Chinese smartphone maker Xiaomi said on Wednesday that it has been formally removed from the US government blacklist, with the company reiterating that it is an open, transparent, publicly traded business.
According to a final order issued by the US District Court for the District of Columbia on Tuesday (US time), it vacated the US Department of Defense's designation of Xiaomi as a "Communist Chinese Military Company" (CCMC), and the court formally lifted all restrictions on US persons' ability to purchase or hold securities of the company.
Xiaomi is grateful for "the trust and support" of all its global users, partners, employees and shareholders, it said in a statement to the Hong Kong Stock Exchange on Wednesday under the name of its chairman Lei Jun.
Lei also posted on Sina Weibo on Wednesday, saying "We won!" Chinese tech-related influencers, including Changan Shumajun, expressed congratulations on the victory.
"It is hoped that more Chinese firms can shake off this US crackdown, and the US should treat Chinese firms fairly and equally," the blogger with nearly 1 million followers said, adding that the more important thing is that Chinese firms could accelerate research and development of core technologies, making the US government unable to brandish its sanctioning stick.
The smartphone vendor reiterated that it is an open, transparent, publicly traded, independently operated and managed corporation, and will continue to provide reliable consumer electronic products and services to its users.
Shares of Xiaomi rose 1.44 percent on Wednesday.
Despite the difficulties it encountered in challenging the US government blacklisting, Xiaomi's victory was within expectations, since the Pentagon's blacklisting was "unconstitutional," Chinese tech analysts told the Global Times. However, the outcome of the case should not lead to excessive optimism - rather, it should keep Chinese technology companies on the alert, they suggested.
Rather than describing the result as one of a Chinese company winning in the US judicial system, Huang Haifeng, an independent tech analyst, said it was rather that Xiaomi had not touched the core interests of the US.
"Xiaomi lacks breakthroughs in the fields of chip design and operating systems. It stands out in engineering fields such as cameras, but it hasn't achieved much in the field of basic science. It is indeed a consumer-oriented company and has nothing to do with the military industry. So being taken off the blacklist is anticipated," Huang told the Global Times.
"Xiaomi set a good example for companies that are still on the US blacklist to defend their interests by litigation, said Zhou Xibing, a veteran analyst who has followed the Chinese tech industry for years.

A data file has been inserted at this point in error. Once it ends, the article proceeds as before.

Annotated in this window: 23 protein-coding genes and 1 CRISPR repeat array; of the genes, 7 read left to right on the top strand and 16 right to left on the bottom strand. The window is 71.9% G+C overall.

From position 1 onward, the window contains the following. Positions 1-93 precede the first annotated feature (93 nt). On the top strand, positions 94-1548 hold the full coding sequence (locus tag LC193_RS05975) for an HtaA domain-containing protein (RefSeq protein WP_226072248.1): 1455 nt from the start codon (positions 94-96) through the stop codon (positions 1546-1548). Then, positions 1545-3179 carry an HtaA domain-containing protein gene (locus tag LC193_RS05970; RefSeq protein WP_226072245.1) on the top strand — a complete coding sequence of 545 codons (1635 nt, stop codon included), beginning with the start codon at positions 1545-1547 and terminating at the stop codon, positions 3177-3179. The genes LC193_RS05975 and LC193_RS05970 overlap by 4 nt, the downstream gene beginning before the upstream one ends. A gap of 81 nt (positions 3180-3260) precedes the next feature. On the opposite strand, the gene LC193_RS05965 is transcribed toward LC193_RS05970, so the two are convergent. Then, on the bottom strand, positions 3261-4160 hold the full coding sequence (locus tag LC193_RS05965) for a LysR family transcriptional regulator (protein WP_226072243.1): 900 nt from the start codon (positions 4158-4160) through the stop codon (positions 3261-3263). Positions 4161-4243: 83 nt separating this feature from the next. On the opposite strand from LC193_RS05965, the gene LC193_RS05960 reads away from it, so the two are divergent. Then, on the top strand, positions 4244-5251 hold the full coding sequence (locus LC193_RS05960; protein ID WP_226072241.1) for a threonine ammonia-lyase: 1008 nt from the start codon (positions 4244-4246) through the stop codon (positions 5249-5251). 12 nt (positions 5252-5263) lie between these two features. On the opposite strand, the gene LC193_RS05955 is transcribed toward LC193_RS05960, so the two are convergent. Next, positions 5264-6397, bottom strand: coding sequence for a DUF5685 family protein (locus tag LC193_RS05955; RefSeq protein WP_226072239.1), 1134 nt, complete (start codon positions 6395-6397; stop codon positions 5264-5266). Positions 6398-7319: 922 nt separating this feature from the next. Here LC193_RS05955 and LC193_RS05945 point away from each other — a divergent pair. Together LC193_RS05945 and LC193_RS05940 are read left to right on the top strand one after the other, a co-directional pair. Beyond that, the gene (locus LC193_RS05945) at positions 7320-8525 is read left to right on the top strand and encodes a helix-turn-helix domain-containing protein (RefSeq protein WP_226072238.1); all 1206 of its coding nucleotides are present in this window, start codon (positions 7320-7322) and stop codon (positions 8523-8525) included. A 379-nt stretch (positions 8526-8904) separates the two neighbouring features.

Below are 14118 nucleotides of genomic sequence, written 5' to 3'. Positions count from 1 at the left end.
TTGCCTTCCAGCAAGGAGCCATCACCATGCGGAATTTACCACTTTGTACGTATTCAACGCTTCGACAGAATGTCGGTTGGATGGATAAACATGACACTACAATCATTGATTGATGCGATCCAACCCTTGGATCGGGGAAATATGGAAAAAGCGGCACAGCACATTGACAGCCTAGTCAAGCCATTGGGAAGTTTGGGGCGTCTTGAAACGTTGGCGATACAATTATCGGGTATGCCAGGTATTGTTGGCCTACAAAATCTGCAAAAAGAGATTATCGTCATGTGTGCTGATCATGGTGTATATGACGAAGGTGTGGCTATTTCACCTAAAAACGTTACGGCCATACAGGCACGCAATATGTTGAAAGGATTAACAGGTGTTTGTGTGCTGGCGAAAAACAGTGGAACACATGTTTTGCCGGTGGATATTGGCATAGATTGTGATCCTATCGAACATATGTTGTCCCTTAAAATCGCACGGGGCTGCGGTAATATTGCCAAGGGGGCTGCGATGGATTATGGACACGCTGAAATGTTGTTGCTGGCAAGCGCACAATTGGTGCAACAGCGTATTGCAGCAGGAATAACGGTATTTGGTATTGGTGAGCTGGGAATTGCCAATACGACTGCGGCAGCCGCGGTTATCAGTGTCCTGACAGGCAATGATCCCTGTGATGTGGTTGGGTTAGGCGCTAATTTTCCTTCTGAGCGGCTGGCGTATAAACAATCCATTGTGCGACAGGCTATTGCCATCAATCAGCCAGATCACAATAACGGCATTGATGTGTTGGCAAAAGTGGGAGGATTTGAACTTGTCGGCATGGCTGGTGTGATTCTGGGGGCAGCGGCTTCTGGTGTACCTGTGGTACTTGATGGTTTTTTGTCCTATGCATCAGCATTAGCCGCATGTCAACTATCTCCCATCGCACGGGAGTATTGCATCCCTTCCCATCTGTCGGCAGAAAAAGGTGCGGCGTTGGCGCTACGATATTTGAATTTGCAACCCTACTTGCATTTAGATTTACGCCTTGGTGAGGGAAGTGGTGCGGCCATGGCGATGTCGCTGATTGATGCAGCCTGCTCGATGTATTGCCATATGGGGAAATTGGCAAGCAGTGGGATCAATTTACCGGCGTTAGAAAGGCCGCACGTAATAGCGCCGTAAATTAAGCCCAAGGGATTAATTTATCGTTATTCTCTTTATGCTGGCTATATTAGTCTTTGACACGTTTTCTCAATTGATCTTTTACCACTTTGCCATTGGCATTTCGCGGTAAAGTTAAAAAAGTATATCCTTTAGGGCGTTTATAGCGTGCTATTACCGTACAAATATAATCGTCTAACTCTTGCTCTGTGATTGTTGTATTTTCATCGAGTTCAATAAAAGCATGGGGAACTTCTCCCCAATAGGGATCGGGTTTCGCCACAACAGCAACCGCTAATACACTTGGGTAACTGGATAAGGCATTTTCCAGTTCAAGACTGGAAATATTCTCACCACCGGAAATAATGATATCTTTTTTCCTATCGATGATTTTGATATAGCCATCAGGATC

Zhou said that Xiaomi's US suppliers, like Qualcomm, may have played a role in the case through behind-the-scenes lobbying. "Chinese firms should also make efforts in this respect, to build an effective communications channel via local resources.
"More firms will be inspired by Xiaomi's win to challenge US discriminatory administrative orders or reckless bans," Zhou told the Global Times.
In mid-January, the former Trump administration added Xiaomi and eight other Chinese firms to a list of the so-called CMCCs, the designation requiring US investors to divest their holdings in those firms by a March 15 deadline.
Chinese mapping technology provider Luokung Technology Corp, also on the blacklist, sued the US government in early March, seeking it to be removed from the list. The NASDAQ-listed company received a temporary ruling from a US court on May 5, suspending the ban.
Zhou warned that the ruling doesn't mean an easing of the US competitive stance toward Chinese high-tech industries, and an outright truce seems far away.
According to Huang, the Biden administration's crackdown on Chinese tech companies shows no signs of easing.
"Chinese tech companies cannot fall into the trap where their key technologies and resources rely heavily on others, even though we encourage open markets and cooperation," Huang said.
The removal from the US blacklist came after an early May announcement by Xiaomi saying it had reached an agreement with the Pentagon.
Xiaomi filed a complaint to a US court in late January seeking to be removed from the list. In March, a US federal judge temporarily halted enforcement of the blacklisting.
Separately, FTSE Russell said on Monday that it will add Xiaomi and Luokung back to its global indexes.
Xiaomi will be added to the FTSE GEIS in two tranches, with 50 percent added effective from the opening on June 7, and the other 50 percent added from the opening on June 21, the FTSE said in a statement.
Luokung will be added to FTSE GEIS in conjunction with the June 2021 review, effective from the opening on June 21.